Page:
How Much Does Political Affiliation Reveal about Character?
Does it matter if your child's partner disagrees with you politically?
Posted October 30, 2014
Jonathan Chait published an article this morning at the New York magazine's website about how he, a Democrat, would not like his child to marry a Republican. The entire piece is well worth reading, but I think the last paragraph sums up both what I agree and disagree with about it:
There are millions of Americans who think it’s okay to deny legal citizens their voting rights or force them to go without health insurance. Those people live in a different moral universe than I do. They’re not necessarily bad people. (Lord knows the people who agree with me on those things are not all good.) But, yes, I believe their political views reflect something unflattering about their character.
I agree that political views reflect something about character, but I disagree that they tell us much about character. Specifically, overly simplistic, black-and-white characterizations of abstract political views tell us almost nothing about a individual person's character.
For example, the two issues he uses as examples, voter ID and health reform, are incredibly nuanced and complex issues, and whether someone agrees with Chait on a "yay-or-nay" question regarded them reveals almost nothing about his or her character. As I wrote in an earlier post:
Consider any topic of heated debate today, such as healthcare, abortion, or immigration: all sides in these issues believe in some idea of justice, equality, and liberty, but they interpret, balance, and implement them differently. The Hobby Lobby case, argued recently [at the time] before the Supreme Court, ultimately comes down to issues of religious liberty, fairness (or justice) in health care provision and financing, and equality of treatment and consideration. Most everyone on both sides of this issue agree that both religious and reproductive freedom should be respected to some extent. They differ only over which ideal takes precedence in which cases, especially when payment and provision are concerned. No one is really trying to “destroy religion” or “withhold contraception,” and this emotional rhetoric only serves to obscure the real issues at the heart of the debate and prevent any real compromise or consolidation.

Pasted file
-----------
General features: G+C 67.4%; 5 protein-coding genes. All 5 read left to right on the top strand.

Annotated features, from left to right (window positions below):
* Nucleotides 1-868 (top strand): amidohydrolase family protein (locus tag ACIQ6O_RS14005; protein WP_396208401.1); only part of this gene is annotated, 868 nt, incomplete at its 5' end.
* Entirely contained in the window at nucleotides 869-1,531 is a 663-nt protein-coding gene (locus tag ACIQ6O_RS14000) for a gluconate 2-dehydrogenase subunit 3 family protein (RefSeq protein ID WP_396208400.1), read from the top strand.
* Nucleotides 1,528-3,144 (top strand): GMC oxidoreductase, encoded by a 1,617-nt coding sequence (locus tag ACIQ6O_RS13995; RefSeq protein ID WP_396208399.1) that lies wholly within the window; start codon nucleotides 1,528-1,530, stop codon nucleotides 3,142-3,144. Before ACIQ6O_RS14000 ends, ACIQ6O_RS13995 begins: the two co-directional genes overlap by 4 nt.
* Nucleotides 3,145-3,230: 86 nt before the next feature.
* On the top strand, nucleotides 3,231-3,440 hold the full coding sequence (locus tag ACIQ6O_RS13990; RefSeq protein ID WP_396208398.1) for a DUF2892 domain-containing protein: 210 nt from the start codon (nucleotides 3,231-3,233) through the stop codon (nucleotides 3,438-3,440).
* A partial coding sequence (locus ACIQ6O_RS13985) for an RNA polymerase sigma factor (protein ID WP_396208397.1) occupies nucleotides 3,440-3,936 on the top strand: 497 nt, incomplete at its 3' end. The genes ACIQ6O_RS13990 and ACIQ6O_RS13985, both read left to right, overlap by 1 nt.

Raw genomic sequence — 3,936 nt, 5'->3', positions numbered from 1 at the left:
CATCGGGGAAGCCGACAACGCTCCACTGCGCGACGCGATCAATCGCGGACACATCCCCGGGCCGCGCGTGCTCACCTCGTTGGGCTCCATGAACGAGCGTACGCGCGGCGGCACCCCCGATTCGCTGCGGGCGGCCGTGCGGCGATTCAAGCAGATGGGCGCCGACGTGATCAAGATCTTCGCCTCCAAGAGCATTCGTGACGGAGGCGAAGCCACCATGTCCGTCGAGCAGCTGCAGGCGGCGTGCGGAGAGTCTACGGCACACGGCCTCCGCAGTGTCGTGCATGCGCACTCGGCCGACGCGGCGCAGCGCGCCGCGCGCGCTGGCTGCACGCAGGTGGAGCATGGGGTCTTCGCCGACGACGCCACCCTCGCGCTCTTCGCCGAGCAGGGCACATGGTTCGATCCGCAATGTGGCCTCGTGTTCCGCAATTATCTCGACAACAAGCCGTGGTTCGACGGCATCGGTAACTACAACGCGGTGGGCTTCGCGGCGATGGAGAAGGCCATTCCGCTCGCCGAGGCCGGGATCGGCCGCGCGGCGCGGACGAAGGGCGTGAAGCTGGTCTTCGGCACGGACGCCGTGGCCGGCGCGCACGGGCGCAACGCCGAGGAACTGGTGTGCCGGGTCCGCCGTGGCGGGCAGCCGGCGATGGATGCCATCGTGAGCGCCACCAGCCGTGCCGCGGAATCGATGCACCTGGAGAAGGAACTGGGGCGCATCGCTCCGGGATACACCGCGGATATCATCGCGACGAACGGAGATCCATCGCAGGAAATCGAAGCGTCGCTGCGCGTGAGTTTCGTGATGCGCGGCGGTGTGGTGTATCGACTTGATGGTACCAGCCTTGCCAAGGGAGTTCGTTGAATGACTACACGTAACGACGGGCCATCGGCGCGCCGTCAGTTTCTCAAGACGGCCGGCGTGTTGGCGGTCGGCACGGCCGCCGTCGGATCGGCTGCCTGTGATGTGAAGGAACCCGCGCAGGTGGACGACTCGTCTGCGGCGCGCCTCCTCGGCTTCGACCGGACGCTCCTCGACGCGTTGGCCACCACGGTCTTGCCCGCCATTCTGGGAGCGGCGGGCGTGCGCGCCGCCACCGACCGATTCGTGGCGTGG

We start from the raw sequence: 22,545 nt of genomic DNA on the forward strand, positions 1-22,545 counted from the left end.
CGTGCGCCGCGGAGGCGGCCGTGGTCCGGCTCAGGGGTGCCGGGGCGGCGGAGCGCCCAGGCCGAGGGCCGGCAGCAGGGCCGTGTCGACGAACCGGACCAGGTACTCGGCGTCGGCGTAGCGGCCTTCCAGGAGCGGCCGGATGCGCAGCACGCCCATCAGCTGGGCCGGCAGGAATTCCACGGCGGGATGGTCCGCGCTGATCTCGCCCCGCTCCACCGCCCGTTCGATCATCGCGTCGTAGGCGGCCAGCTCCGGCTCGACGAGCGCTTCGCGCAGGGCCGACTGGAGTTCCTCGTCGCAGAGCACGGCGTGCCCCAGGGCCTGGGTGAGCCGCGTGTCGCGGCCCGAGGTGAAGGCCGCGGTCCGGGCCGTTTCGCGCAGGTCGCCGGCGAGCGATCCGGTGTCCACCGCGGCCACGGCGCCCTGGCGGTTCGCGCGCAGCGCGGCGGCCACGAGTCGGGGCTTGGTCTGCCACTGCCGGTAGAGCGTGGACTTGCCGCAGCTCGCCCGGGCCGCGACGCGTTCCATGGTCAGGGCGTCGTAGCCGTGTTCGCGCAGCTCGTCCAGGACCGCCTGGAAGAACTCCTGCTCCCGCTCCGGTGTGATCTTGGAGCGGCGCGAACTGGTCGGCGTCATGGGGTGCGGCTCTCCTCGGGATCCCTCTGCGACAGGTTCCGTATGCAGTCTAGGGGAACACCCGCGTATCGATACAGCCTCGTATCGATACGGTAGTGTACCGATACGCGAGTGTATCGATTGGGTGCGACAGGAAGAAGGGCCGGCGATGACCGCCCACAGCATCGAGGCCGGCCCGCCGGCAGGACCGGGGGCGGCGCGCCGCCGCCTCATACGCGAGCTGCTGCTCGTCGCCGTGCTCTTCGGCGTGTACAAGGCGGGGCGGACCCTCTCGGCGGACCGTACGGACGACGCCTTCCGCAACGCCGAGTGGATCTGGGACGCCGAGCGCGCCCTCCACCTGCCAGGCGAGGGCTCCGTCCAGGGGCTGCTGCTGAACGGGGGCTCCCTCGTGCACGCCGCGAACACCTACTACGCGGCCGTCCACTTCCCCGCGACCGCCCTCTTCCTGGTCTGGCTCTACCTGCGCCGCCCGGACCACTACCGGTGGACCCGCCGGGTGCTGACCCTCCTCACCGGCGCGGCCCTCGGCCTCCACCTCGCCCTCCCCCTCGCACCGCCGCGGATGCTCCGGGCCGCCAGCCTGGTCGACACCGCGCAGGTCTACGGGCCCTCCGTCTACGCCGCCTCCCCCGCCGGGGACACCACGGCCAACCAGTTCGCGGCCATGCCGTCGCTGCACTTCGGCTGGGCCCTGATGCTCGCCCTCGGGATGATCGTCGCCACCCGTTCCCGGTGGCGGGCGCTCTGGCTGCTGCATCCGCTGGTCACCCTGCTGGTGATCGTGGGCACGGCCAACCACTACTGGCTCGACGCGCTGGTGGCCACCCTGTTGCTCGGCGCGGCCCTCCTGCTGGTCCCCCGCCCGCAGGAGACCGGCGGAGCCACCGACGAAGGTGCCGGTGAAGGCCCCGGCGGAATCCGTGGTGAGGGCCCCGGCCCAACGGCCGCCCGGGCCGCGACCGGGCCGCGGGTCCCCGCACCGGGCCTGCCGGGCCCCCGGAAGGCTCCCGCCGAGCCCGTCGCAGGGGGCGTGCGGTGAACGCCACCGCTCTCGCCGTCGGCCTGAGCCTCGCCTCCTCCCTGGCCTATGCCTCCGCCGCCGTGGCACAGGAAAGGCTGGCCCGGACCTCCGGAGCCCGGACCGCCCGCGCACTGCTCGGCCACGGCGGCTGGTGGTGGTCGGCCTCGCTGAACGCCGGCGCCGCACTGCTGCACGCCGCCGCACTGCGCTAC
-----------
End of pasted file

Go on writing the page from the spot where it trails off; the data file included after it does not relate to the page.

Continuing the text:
People may support or oppose voter ID for many different reasons, some more valid or informed than others. Delving into those reasons, exploring how a person balances the various concerns relevant to the issue, and hashing them out—after all that, it might be possible to discern something about a person's character. But all of that nuance and complexity goes out the window if you judge a person based solely on his or her responses in the ballot box and on an online poll, and conclude based on differing responses that you live in different "moral universes."
One way to explore these nuances in a person's values is to discuss politics over the dinner table. But you have to let them in the door first.
For a select list of my previous Psychology Today posts sorted by topic, see here.
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